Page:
How does one spot RC paper?greenspun.com : LUSENET : Large format photography : One Thread
I am having a terrible time spotting my RC prints. I am using a 4x5 camera and the quality is quite good. However, my spotting ink just seems to sit on the surface of the print. I tried "Spottone" as well as spotting pins from Photo Impressions. Same problem. The spotting ink stands out like a sore thumb. Help! I have some beautiful prints that I am ruining because I can't get the spotting figured out.
-- Jerry K. Cunningham (firstname.lastname@example.org), October 03, 2001
Use distilled water when mixing the spotone. You have to get the colour just right or it will be noticeable. You may have to mix different colours of spotone. What type of RC paper are you using, and what kind of paper surface is it? Glossy prints are not easy to retouch.
Try a laquer spray over the retouched work if you are using a glossy surface.
If all else fails, use fibre-based paper. It retouches well. The trouble with retouching RC prints is that the retouching inks remain on the surface. Build up your retouched area with several applications. In some areas, like clear skies, it is hard to keep a retouched area from showing. You might also try dusting off the negative and reprinting. It may take less time than trying to retouch a badly spotted print.
-- George Huczek (email@example.com), October 03, 2001.
In addition to what George said, make sure the tone of your spotting fluid is a close match to your print color. If you've got cool tone prints and a slightly warm spotting fluid, the difference in color will make it stand out a lot more. I guess most people use Spotone #3, but for my prints I've found that Spotone #2 better matches my print tones.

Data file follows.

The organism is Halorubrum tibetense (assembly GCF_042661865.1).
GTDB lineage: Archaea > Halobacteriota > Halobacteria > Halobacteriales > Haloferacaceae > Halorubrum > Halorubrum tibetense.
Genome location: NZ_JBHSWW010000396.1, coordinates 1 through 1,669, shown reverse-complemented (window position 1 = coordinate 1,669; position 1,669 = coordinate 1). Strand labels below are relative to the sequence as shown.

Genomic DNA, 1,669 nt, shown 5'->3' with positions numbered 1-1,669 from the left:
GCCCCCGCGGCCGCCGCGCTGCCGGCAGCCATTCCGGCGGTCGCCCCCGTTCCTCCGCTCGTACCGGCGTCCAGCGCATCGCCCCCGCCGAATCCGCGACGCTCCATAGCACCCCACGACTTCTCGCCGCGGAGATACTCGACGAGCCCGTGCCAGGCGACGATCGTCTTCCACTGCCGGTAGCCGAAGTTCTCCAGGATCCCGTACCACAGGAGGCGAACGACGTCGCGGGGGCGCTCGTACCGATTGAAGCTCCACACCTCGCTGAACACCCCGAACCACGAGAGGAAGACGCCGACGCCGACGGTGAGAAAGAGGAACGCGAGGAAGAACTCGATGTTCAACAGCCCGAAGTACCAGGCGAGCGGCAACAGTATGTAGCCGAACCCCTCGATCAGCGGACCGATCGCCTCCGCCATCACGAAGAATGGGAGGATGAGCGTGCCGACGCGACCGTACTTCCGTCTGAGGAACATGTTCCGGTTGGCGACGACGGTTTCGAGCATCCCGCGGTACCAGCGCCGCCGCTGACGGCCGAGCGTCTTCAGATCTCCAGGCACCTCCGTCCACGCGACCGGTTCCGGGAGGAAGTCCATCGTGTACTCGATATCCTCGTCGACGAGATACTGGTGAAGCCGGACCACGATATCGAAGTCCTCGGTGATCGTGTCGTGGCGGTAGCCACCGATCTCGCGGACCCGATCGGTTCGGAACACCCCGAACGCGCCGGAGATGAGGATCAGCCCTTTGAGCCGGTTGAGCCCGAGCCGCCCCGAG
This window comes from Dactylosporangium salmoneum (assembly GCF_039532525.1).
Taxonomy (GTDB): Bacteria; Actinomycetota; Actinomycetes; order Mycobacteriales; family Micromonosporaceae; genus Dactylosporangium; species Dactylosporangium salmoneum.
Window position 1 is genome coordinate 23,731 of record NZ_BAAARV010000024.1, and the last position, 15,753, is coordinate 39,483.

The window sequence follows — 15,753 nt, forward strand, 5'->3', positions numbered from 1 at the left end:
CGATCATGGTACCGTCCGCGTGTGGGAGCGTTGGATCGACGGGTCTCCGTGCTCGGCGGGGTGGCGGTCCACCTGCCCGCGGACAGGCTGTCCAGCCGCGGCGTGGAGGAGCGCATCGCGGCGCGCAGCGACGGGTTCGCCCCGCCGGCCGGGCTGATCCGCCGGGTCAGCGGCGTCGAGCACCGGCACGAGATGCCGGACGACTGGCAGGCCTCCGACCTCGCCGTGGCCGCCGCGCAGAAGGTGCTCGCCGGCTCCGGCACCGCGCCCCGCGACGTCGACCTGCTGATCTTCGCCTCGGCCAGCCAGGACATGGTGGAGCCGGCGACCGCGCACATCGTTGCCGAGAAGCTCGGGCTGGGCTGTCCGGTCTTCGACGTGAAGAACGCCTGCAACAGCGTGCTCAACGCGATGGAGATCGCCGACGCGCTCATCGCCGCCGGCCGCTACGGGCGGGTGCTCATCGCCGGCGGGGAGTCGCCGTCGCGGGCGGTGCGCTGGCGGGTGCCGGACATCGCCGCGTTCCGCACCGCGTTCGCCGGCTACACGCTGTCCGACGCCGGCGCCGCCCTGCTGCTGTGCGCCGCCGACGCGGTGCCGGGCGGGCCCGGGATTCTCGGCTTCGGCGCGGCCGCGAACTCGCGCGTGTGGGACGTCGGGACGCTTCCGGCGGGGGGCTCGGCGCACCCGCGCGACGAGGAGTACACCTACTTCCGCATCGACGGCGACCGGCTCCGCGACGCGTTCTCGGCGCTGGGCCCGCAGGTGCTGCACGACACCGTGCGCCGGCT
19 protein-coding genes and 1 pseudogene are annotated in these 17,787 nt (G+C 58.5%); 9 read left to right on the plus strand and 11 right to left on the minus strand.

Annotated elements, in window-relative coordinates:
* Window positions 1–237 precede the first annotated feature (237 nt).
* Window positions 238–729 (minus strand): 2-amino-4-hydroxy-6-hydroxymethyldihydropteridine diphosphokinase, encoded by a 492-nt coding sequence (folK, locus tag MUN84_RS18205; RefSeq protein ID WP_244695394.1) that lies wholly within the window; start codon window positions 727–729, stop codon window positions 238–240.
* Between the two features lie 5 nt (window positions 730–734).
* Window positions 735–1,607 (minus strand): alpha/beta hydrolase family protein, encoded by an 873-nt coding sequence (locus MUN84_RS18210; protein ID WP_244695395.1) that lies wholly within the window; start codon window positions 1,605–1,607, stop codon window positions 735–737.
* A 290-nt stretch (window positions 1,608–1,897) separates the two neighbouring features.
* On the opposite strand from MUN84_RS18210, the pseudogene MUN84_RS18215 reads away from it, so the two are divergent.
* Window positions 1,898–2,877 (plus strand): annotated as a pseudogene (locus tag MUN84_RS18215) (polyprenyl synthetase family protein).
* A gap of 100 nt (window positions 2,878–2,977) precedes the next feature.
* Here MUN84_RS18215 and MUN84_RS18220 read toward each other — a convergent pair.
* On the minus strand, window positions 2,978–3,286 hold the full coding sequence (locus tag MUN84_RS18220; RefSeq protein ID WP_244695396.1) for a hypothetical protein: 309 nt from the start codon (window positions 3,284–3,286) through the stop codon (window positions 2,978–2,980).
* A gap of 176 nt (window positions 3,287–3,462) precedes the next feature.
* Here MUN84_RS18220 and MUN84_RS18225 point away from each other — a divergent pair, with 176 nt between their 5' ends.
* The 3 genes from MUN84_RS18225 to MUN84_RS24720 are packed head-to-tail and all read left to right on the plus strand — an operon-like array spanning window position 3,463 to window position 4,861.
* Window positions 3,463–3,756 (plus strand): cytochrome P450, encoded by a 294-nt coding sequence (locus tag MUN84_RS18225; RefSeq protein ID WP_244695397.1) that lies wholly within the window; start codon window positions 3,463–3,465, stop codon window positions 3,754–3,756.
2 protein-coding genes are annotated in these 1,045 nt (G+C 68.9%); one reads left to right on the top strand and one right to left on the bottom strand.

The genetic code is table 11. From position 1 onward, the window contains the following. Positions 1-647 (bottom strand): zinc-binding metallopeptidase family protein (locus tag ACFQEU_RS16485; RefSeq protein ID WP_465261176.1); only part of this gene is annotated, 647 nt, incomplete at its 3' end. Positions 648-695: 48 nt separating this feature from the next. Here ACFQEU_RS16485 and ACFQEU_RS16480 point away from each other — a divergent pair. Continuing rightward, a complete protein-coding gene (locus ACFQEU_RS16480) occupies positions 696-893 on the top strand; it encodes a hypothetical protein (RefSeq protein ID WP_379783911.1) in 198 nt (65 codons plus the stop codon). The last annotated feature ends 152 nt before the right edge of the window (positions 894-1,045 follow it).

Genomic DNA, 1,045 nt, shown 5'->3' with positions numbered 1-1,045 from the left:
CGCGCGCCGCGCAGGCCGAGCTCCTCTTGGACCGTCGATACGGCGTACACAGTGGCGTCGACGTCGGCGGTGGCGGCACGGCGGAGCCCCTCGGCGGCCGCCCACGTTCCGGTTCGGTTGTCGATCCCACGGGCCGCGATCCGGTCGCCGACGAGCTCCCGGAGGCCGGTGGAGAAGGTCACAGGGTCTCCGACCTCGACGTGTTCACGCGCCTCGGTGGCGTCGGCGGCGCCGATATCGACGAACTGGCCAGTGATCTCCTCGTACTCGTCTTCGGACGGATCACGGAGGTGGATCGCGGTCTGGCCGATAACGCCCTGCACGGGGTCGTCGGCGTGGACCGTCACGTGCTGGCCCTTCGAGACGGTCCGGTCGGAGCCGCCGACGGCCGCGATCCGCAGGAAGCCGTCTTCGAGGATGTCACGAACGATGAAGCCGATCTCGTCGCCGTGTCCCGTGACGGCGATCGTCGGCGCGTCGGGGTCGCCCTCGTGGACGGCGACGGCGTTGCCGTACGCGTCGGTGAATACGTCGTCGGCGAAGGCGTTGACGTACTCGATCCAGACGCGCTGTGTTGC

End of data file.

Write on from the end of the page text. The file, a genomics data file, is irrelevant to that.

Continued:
-- David Munson (firstname.lastname@example.org), October 03, 2001.
You've got to match the color as the others have said. Let it dry to be sure it matches.
Moisten the surface of the paper so that it will take the dye, and so the dye won't run over the surface of the paper.
Dilute the dye and stipple it in with a very fine brush (I use 0, 00, and 000) slowly. When you've matched it, STOP. One drop too much, and you'll need to do it over.
-- David Goldfarb (email@example.com), October 03, 2001.
"By da strange stains that appear on it? Hah! - Dat is if it's at least a couple years ol'. Right?" :>)
-- Andre Noble (firstname.lastname@example.org), October 03, 2001.
I'm a bit suprised that some one using a 4x5 camera for B&W is not using FB paper. Here is a tip, if you over do spotting, use a small brush with plain water and you can work the spotone out to get a better match. Also you can rewash the print and the spotone will wash out, so you can start all over. Better to spot a print before mounting. Spotting just takes practice.
-- Gene Crumpler (email@example.com), October 04, 2001.
It is also important to have a white tissue in one hand to blot your brush before applying the Spotone. You should be applying the Spotone to the print nearly dry with a very fine pointed sable brush - if there is too much moisture, you're right, it just beads up. The pearl surface RC paper takes spotting fairly well if you use the blotter.
-- Sandy Sorlien (firstname.lastname@example.org), October 04, 2001.